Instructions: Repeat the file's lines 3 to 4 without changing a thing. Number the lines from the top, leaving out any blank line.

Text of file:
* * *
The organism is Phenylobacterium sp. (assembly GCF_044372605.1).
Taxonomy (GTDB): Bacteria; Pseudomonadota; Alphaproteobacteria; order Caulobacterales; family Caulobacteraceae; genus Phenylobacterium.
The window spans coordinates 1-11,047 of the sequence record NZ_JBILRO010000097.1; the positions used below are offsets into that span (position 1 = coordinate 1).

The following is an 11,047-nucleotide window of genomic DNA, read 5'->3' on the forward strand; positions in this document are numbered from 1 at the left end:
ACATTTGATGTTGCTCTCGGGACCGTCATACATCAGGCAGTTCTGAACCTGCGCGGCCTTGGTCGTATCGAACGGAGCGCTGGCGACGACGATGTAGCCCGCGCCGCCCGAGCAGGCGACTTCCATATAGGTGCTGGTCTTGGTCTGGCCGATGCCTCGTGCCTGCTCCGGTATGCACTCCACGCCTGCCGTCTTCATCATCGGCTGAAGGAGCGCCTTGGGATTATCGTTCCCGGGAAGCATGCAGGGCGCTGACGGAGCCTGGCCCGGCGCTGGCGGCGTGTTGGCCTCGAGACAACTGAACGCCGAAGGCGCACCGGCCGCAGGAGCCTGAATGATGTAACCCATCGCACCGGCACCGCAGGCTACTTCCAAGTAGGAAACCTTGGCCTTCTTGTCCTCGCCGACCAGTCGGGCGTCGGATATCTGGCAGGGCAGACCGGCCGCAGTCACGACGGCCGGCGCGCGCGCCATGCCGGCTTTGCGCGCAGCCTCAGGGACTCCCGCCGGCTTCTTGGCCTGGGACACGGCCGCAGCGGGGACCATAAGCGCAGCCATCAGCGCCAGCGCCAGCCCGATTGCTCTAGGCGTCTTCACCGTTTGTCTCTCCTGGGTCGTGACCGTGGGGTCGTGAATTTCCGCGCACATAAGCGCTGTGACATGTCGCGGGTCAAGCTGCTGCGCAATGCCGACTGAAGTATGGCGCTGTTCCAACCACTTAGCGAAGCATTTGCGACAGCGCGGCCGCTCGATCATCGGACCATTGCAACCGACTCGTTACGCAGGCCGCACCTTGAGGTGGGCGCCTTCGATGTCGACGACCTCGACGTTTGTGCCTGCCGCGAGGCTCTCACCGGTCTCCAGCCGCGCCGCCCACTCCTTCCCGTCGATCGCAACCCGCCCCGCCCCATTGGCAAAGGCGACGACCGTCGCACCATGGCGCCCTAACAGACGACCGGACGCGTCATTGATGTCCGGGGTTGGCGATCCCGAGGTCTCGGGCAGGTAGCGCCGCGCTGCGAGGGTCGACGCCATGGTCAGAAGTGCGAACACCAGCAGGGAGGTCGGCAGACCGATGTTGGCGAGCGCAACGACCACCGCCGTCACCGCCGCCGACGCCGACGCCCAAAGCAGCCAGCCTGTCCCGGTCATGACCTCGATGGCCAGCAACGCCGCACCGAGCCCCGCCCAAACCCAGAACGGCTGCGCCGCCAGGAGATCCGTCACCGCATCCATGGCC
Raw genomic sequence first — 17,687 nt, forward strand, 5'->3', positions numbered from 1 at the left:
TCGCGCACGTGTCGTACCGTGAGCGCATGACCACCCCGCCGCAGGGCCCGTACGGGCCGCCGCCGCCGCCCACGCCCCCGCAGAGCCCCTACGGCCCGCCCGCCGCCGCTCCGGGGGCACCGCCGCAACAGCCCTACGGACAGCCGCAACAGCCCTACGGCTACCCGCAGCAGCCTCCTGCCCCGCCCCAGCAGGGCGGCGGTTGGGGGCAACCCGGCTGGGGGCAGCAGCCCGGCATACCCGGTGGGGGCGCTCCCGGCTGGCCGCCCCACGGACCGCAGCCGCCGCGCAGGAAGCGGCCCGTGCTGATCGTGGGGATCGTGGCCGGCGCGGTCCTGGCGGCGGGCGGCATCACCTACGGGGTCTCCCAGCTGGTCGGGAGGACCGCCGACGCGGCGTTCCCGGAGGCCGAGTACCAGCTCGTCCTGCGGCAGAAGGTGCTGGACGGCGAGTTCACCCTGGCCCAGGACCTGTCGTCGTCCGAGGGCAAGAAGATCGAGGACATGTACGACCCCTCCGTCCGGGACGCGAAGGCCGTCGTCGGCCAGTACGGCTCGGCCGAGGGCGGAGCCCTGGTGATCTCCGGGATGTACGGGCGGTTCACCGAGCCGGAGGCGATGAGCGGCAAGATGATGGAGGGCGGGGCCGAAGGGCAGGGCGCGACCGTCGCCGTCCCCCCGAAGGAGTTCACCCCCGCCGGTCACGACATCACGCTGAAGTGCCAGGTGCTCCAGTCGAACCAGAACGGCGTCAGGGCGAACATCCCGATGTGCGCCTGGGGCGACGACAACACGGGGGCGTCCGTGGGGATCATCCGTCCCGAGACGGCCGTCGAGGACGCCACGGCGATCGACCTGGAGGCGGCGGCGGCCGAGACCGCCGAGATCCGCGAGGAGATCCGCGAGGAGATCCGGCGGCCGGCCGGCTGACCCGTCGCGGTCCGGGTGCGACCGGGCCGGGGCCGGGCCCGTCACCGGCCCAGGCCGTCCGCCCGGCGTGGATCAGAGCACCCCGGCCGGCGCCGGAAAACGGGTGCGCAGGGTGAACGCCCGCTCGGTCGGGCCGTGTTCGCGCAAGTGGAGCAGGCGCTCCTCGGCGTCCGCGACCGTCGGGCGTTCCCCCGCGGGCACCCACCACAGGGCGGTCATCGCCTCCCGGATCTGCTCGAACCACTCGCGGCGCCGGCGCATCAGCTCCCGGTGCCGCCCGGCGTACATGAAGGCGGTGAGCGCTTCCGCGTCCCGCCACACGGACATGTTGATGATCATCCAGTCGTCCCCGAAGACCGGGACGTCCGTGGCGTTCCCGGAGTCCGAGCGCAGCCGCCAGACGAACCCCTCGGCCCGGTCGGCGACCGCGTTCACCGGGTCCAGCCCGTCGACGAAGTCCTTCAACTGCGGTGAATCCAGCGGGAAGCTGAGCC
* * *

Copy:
The window spans coordinates 1-11,047 of the sequence record NZ_JBILRO010000097.1; the positions used below are offsets into that span (position 1 = coordinate 1).

The following is an 11,047-nucleotide window of genomic DNA, read 5'->3' on the forward strand; positions in this document are numbered from 1 at the left end: